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Date:	Mon, 26 May 2008 00:25:28 +0930
From:	Glen Turner <>
To:	"Kok, Auke" <>
Cc:	Jeff Garzik <>, Rick Jones <>,
	"Brandeburg, Jesse" <>,
	Alan Cox <>,
	Chris Peterson <>,,
Subject: Re: [PATCH] drivers/net: remove network drivers' last few uses of

On Thu, 2008-05-15 at 11:47 -0700, Kok, Auke wrote:

> How about the non-NAPI and non-throttled case? I would argue that without any irq
> mitigation we can still use SA_RANDOM.

You don't know what packet-shaping us upstream ISPs are using.
If we're shaping then we're moving packets in time so that they
arrive upon the ticking of a output queue playout clock.  That
is, packet arrival becomes periodic not random.

Linux has a class-based queuing implementation and this would
have a similar effect on outbound packets.

Nearby microwave ovens will add periodicy to the arrival
of WLAN data. It wouldn't shock me if multicast traffic
over WLANs (even if not addressed to the host in question)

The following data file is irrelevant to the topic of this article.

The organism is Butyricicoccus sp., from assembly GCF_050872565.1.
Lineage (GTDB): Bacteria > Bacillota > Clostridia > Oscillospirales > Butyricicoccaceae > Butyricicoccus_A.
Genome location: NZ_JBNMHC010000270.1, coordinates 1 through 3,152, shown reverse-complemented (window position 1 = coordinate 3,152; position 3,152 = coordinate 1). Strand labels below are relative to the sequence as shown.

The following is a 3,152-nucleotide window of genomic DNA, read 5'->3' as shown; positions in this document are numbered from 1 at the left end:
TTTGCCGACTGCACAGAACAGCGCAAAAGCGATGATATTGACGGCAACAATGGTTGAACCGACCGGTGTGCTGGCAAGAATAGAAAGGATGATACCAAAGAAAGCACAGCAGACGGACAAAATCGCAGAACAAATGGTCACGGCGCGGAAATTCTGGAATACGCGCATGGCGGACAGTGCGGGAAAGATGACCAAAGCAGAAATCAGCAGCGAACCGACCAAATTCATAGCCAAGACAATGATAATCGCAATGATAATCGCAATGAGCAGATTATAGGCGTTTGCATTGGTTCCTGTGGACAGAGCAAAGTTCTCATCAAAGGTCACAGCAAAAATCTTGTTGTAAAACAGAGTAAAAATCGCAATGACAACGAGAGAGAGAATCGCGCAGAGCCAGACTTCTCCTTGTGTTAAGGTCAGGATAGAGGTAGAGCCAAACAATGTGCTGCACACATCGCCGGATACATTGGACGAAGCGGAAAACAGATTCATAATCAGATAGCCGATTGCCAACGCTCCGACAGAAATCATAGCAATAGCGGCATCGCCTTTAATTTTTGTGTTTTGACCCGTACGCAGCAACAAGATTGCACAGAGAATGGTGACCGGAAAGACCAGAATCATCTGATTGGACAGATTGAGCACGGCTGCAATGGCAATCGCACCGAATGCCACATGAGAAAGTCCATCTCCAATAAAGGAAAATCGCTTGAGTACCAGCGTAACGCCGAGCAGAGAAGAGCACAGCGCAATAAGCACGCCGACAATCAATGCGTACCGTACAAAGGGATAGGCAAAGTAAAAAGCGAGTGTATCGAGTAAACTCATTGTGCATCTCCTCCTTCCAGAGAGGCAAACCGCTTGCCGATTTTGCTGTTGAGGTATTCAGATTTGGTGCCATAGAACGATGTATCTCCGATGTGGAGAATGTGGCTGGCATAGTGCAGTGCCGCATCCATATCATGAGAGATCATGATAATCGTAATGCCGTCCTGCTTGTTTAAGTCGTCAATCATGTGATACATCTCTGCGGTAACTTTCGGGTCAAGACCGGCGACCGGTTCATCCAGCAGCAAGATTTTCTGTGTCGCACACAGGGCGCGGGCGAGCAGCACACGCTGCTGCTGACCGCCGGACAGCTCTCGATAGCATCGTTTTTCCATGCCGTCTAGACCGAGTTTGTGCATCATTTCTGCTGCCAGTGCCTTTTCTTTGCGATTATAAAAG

had the same effect on unicast data.

TCP's behaviour hardly leads to random packet arrival times.
Take the probability of TCP data inter-packet arrival times.
It is at least a binomial distribution (and thus not a random
distribution, and thus not suitable for /dev/random):
 - Case A: first packet in a TCP window transmission
 - Case B: subsequent packets in a TCP window transmission
           (probability rises to near 1 that another packet
            will shortly follow this one).
TCP packet transmission times are also binomial and strongly

Worst of all, packet arrivals and departures are remotely observable,
both to a classic remote attacker with access to the comms channel and
to another user on a multiuser host.  So even if packet arrivals and
departures were totally random they would not be of use, since the
"random" numbers which contribute to the key would be known to the

Regards, Glen

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